With South Africa’s biggest state utility in crisis, one of parliament’s most important financial oversight committees called an urgent online meeting with the company.
Eskom Holdings SOC Ltd. board members failed to log on, sending a text message to say they were tied up, and parliamentary staff forgot to invite Pravin Gordhan, the Public Enterprises minister, who oversees the utility.
The meeting was convened, to among other things, discuss two legal reports – one of which dealt with the conduct of chief operating officer Jan Oberholzer, and the other with a multi-billion rand fuel oil supply contract.
Oberholzer, Eskom chief executive officer Andre de Ruyter and several other executives did attend.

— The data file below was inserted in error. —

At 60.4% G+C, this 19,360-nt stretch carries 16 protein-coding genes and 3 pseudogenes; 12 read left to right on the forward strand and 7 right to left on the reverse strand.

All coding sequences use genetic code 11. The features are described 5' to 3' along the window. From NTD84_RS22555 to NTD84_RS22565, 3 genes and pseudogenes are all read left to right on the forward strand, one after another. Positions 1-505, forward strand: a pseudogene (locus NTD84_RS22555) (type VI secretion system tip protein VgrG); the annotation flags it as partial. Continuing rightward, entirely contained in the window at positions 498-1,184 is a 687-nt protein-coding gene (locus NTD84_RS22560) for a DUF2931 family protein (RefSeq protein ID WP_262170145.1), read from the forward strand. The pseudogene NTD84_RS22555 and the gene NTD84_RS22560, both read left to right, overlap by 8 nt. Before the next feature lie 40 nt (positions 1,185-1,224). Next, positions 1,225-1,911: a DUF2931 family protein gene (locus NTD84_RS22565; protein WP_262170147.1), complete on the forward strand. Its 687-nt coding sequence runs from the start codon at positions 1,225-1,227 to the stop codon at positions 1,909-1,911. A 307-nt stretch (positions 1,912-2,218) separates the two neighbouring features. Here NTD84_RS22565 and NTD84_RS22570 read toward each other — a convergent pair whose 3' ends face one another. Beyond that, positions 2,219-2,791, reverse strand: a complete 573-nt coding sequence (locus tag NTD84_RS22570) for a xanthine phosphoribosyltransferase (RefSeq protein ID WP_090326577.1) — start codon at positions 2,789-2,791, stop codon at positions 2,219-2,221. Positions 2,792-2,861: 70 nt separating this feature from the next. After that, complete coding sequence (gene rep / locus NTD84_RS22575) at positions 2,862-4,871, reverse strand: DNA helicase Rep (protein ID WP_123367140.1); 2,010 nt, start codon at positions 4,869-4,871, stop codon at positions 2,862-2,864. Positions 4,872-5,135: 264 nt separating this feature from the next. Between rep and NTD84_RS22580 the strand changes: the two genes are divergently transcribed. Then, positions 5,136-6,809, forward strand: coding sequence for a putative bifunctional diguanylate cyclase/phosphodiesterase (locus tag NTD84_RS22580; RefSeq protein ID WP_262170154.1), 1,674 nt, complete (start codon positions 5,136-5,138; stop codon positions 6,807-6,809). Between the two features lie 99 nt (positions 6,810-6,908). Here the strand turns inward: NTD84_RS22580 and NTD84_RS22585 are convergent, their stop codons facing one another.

“You had chaos from the board side, which made it a farce,” said Alf Lees, a member of the Standing Committee on Public Accounts for the main opposition Democratic Alliance. “You couldn’t address the issues, particularly the issue of the COO.”
The need for urgency is self-evident. Eskom is mired in corruption allegations, has debt of about R450 billion ($26.8 billion) and is struggling to supply the country with sufficient power.
The committee adjourned and will try to meet again next week to discuss Eskom.